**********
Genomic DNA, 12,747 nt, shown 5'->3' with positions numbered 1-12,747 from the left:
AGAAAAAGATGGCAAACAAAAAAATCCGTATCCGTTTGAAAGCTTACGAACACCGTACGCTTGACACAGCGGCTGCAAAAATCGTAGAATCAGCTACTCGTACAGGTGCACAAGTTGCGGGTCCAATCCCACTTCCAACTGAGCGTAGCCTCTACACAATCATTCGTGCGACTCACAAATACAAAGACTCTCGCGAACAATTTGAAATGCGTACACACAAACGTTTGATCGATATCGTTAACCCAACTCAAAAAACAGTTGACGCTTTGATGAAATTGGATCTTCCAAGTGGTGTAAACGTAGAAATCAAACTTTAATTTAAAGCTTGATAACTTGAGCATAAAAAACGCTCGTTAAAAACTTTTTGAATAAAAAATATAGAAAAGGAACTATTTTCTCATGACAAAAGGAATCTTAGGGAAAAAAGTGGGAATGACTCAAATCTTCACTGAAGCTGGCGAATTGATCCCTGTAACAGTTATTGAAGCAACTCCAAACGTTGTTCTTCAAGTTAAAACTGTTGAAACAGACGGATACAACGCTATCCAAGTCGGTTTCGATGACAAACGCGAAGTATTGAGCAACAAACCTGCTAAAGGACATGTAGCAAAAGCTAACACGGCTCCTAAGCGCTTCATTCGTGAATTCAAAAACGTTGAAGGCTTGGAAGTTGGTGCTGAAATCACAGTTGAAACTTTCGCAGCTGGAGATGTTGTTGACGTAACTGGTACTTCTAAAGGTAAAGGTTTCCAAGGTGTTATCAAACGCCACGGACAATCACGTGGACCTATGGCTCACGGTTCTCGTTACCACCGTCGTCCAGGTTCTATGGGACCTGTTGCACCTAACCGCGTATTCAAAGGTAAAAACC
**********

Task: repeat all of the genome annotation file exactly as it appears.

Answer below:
Genomic DNA, 12,747 nt, shown 5'->3' with positions numbered 1-12,747 from the left:
AGAAAAAGATGGCAAACAAAAAAATCCGTATCCGTTTGAAAGCTTACGAACACCGTACGCTTGACACAGCGGCTGCAAAAATCGTAGAATCAGCTACTCGTACAGGTGCACAAGTTGCGGGTCCAATCCCACTTCCAACTGAGCGTAGCCTCTACACAATCATTCGTGCGACTCACAAATACAAAGACTCTCGCGAACAATTTGAAATGCGTACACACAAACGTTTGATCGATATCGTTAACCCAACTCAAAAAACAGTTGACGCTTTGATGAAATTGGATCTTCCAAGTGGTGTAAACGTAGAAATCAAACTTTAATTTAAAGCTTGATAACTTGAGCATAAAAAACGCTCGTTAAAAACTTTTTGAATAAAAAATATAGAAAAGGAACTATTTTCTCATGACAAAAGGAATCTTAGGGAAAAAAGTGGGAATGACTCAAATCTTCACTGAAGCTGGCGAATTGATCCCTGTAACAGTTATTGAAGCAACTCCAAACGTTGTTCTTCAAGTTAAAACTGTTGAAACAGACGGATACAACGCTATCCAAGTCGGTTTCGATGACAAACGCGAAGTATTGAGCAACAAACCTGCTAAAGGACATGTAGCAAAAGCTAACACGGCTCCTAAGCGCTTCATTCGTGAATTCAAAAACGTTGAAGGCTTGGAAGTTGGTGCTGAAATCACAGTTGAAACTTTCGCAGCTGGAGATGTTGTTGACGTAACTGGTACTTCTAAAGGTAAAGGTTTCCAAGGTGTTATCAAACGCCACGGACAATCACGTGGACCTATGGCTCACGGTTCTCGTTACCACCGTCGTCCAGGTTCTATGGGACCTGTTGCACCTAACCGCGTATTCAAAGGTAAAAACC